Fail­ing the state

This is en­vi­ron­men­tal qual­ity? Guest writer

Northwest Arkansas Democrat-Gazette - - VOICES - GLEN HOOKS Glen Hooks is di­rec­tor of the Arkansas Sierra Club.

Night is day. Up is down. War is peace. And the Arkansas Depart­ment of En­vi­ron­men­tal Qual­ity is us­ing our tax dol­lars to fight against cleaner air for our state.

For more than a decade, the Arkansas Sierra Club has been push­ing our state to fol­low the law and clean up power-plant emis­sions that foul our parks and wilder­ness ar­eas. The Re­gional Haze Rule, passed in 1999, re­quires states to re­duce vis­i­ble air pol­lu­tion, oth­er­wise known as haze, and im­prove vis­i­bil­ity in places like the Up­per Buf­falo and Caney Creek wilder­ness ar­eas.

In 2011, sev­eral years af­ter the dead­line, the state Depart­ment of En­vi­ron­men­tal Qual­ity sub­mit­ted to the U.S. En­vi­ron­men­tal Pro­tec­tion Agency a haze-re­duc­tion plan that was par­tially ap­proved and par­tially dis­ap­proved, and sent back for more work. Even with the op­por­tu­nity to con­tinue draft­ing its plan, the depart­ment made an af­fir­ma­tive de­ci­sion to not do so — that de­ci­sion, by law, re­quired the EPA to write a fed­eral plan for Arkansas. When EPA failed to meet its dead­line for writ­ing its plan for Arkansas, the Sierra Club suc­cess­fully sued in fed­eral court to force EPA to do its duty.

The re­sult of this suit? EPA an­nounced a draft plan, held a pub­lic hear­ing, re­ceived hun­dreds of com­ments from Arkansas ci­ti­zens on the plan, and is­sued a fi­nal plan in 2016. The plan promised sig­nif­i­cant re­duc­tions in air pol­lu­tion from the two largest sources of air pol­lu­tion in Arkansas, En­tergy’s White Bluff and In­de­pen­dence power plants. Th­ese plants are among the largest in the en­tire coun­try that lack mod­ern tech­nol­ogy to re­duce smog and other harm­ful pol­lu­tants.

Un­der the plan, th­ese old, dirty coal-burn­ing power plants would in­stall mod­ern pol­lu­tion con­trols no later than 2021. By dra­mat­i­cally re­duc­ing air pol­lu­tion that harms peo­ple’s health, the plan would pre­vent more than 137 pre­ma­ture deaths, 4,000 asthma at­tacks, and 19,000 lost work and school days ev­ery year, sav­ing more than $1.36 bil­lion an­nu­ally in pub­lic health costs and lost pro­duc­tiv­ity.

Sounds like a good plan, right? Cleaner air, bet­ter pub­lic health, more vis­i­bil­ity in our Arkansas parks, and adding pol­lu­tion con­trols to ag­ing power plants that can’t com­pete in to­day’s en­ergy mar­ket. Who wouldn’t want that?

An­swer: The Arkansas Depart­ment of En­vi­ron­men­tal Qual­ity, the arm of our state govern­ment that, ac­cord­ing to its web­site, is “charged with pre­vent­ing, con­trol­ling, and abat­ing pol­lu­tion that could harm Arkansas’ valu­able nat­u­ral re­sources.”

The Depart­ment of En­vi­ron­men­tal Qual­ity has joined forces with En­tergy in an ef­fort to block the haze-re­duc­tion plan in fed­eral court. Let that sink in for a mo­ment. We have the Nat­u­ral State’s en­vi­ron­men­tal pro­tec­tion team spend­ing Arkansas tax dol­lars to team up with a pol­lut­ing util­ity to fight against an ef­fort to clean up the Nat­u­ral State. Not only are they seek­ing to over­turn the haze-re­duc­tion plan in court, the agency is seek­ing to re­place the plan with a much weaker state plan of its own.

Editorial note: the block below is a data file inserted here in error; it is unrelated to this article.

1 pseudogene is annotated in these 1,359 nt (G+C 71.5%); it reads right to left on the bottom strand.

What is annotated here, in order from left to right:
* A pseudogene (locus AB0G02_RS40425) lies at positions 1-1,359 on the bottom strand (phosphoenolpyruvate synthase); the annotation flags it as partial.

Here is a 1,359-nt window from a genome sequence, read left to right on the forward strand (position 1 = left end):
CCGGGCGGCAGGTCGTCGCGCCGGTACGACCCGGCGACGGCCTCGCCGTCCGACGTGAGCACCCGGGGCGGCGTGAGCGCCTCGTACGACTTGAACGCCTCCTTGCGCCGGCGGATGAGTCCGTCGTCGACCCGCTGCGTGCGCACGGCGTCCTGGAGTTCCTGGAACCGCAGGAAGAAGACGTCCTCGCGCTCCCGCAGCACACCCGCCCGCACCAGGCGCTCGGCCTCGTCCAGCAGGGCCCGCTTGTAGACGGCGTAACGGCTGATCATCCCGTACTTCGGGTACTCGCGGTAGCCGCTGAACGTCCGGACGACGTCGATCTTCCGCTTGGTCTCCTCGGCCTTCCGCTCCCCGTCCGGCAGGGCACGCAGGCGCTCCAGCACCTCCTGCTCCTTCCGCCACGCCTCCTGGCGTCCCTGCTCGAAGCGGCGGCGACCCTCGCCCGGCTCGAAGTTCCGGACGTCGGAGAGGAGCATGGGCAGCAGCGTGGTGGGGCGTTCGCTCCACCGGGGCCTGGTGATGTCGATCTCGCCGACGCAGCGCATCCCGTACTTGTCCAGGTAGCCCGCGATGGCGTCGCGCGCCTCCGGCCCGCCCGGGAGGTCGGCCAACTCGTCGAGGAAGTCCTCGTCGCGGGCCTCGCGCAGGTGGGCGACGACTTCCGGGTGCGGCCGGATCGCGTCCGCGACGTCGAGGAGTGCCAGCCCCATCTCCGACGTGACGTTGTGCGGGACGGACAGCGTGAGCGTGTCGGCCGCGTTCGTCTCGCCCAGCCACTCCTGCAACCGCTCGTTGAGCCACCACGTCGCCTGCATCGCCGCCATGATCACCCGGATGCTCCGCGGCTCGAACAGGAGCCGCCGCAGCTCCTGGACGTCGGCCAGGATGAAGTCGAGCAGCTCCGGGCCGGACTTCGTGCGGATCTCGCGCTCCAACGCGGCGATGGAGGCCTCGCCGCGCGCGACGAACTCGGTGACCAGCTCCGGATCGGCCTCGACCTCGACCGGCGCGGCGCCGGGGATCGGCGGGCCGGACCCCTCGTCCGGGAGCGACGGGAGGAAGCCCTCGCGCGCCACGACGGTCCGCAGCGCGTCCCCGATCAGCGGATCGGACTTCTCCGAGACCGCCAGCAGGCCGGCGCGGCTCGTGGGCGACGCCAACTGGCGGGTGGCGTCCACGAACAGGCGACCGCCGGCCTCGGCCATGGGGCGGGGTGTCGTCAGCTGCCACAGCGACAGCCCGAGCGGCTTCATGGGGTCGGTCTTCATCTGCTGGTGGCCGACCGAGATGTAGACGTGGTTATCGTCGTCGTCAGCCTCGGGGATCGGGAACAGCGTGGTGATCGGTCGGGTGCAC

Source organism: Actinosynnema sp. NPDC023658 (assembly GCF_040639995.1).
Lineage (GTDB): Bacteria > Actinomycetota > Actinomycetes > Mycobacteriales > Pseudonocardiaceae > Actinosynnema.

Even in a time when a new out­rage is around ev­ery cor­ner, this is ab­so­lutely mad­den­ing. The haze-re­duc­tion plan is lit­er­ally a decade over­due be­cause of de­lay af­ter de­lay, re­sult­ing in a decade of ad­di­tional and un­nec­es­sary pol­lu­tion for Arkansans. Now, af­ter the plan is com­plete, the Depart­ment of En­vi­ron­men­tal Qual­ity wants to write a new, weaker plan that will re­sult in still more de­lay—and in weaker haze re­duc­tions.

Arkansans de­serve much, much bet­ter than an En­vi­ron­men­tal Qual­ity depart­ment that is un­con­cerned with re­duc­ing pol­lu­tion. It is beyond out­ra­geous that Arkansans who want clean air and wilder­ness ar­eas are be­ing ac­tively op­posed by the one depart­ment specif­i­cally charged with pro­tect­ing our en­vi­ron­ment. The depart­ment is not an arm of our state’s util­i­ties and in­dus­trial pol­luters. The Depart­ment of En­vi­ron­men­tal Qual­ity’s en­tire “rea­son for be­ing” is stated right there in its name.

The Arkansas Sierra Club is com­mit­ted to pro­tect­ing our state’s air, water, forests, and spe­cial places. Our “rea­son for be­ing” is to serve as a check on those who would harm our health and re­sources. We are used to fight­ing against those in in­dus­try who are ir­re­spon­si­bly en­dan­ger­ing our great state — but hav­ing to fight our own Arkansas Depart­ment of En­vi­ron­men­tal Qual­ity is frankly sick­en­ing.

There is still time to cor­rect this er­ro­neous course of ac­tion and serve Arkansans prop­erly. We call on those to whom our Depart­ment of En­vi­ron­men­tal Qual­ity an­swers — namely, Gov. Asa Hutchinson and the Pol­lu­tion Con­trol and Ecol­ogy Com­mis­sion — to strongly re­mind the agency of its core mis­sion and to or­der it to drop its op­po­si­tion to re­duc­ing smog in our parks.

In a time of deep di­vi­sions, Arkansas’ air qual­ity is an is­sue that should unite us all.


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